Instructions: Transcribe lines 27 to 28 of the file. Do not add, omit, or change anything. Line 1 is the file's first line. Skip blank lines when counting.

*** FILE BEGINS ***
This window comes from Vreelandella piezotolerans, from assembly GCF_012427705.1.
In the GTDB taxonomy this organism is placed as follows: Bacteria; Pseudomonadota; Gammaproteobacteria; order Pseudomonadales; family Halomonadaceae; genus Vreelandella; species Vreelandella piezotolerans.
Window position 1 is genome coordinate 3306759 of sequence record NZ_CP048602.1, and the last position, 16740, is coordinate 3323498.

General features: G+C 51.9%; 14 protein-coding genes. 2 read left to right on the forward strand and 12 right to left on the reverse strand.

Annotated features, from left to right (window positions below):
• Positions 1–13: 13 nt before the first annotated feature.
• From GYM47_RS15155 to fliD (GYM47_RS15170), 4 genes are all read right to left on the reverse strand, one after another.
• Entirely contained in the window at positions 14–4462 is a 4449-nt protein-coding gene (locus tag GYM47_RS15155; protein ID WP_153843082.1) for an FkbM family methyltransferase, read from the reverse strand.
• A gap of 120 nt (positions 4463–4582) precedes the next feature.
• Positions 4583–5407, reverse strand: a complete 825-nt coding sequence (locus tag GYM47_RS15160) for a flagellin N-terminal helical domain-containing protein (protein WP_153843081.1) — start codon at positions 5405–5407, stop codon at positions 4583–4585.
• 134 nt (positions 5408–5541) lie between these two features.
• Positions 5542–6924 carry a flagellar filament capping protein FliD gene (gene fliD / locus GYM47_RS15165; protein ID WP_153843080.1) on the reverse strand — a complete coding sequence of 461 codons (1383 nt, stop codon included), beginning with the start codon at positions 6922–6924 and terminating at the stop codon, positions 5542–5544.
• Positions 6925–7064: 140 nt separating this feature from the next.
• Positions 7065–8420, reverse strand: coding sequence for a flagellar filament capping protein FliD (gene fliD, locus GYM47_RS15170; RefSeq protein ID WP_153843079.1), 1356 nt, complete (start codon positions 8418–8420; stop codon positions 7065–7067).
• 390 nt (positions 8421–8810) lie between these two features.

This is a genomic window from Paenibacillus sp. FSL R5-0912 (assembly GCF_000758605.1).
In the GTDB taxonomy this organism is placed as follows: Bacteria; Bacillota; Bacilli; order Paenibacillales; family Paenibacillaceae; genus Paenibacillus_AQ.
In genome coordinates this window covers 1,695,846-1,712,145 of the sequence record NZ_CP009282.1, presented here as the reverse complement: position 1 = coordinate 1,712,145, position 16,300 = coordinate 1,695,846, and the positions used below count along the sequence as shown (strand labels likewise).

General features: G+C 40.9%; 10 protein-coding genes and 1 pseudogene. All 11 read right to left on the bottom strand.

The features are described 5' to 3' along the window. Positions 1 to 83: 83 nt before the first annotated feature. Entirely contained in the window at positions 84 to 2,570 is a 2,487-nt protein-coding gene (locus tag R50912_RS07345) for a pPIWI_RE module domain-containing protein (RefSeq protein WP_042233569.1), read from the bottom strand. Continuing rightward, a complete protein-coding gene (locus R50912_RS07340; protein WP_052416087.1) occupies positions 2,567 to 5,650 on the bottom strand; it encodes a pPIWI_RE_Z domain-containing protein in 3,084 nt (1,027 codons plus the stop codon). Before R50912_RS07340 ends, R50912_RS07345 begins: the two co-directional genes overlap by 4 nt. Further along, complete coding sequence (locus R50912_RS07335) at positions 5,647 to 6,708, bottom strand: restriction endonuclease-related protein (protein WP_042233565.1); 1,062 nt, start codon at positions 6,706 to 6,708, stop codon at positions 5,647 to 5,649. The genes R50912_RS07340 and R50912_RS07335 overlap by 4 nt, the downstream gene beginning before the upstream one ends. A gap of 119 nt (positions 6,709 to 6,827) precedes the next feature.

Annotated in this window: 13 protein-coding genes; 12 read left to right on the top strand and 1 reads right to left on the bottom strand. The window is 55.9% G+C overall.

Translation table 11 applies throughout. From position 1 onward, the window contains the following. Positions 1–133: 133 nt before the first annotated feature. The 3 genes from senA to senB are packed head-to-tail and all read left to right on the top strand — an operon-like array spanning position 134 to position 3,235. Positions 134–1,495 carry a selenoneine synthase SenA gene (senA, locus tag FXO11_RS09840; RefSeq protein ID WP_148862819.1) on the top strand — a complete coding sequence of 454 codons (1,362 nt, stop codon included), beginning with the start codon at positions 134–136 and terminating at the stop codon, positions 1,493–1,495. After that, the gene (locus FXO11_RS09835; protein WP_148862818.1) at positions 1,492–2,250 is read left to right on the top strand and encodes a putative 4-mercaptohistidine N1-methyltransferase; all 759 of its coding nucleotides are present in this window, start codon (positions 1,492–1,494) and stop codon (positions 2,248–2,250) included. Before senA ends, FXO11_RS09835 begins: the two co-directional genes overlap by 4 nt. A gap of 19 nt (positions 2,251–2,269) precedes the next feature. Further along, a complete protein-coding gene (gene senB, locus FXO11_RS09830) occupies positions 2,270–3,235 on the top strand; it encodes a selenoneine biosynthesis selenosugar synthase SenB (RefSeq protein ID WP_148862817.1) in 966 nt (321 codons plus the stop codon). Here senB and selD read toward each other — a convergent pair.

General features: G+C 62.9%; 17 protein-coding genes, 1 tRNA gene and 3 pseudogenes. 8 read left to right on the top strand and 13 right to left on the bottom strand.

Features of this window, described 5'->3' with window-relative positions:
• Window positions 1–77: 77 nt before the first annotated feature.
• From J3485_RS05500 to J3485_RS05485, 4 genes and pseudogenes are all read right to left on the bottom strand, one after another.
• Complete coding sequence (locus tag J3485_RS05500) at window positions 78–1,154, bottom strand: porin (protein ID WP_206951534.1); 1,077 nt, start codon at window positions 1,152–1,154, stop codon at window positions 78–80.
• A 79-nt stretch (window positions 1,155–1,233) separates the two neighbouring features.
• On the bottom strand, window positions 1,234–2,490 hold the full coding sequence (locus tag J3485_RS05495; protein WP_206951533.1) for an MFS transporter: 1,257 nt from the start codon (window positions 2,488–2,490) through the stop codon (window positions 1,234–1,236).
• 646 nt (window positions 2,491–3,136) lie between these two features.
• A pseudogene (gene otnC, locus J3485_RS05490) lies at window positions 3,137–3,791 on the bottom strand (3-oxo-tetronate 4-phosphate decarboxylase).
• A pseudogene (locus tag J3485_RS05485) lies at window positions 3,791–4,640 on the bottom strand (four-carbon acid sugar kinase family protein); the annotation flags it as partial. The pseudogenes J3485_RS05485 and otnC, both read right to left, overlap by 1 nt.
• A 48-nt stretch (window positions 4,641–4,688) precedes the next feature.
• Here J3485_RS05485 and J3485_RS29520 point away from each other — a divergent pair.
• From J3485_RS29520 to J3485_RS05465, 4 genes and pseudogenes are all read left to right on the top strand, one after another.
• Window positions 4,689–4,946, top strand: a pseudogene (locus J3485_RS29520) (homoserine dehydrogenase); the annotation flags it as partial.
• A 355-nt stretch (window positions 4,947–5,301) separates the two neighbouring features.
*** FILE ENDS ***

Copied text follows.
• Complete coding sequence (locus tag J3485_RS05500) at window positions 78–1,154, bottom strand: porin (protein ID WP_206951534.1); 1,077 nt, start codon at window positions 1,152–1,154, stop codon at window positions 78–80.
• A 79-nt stretch (window positions 1,155–1,233) separates the two neighbouring features.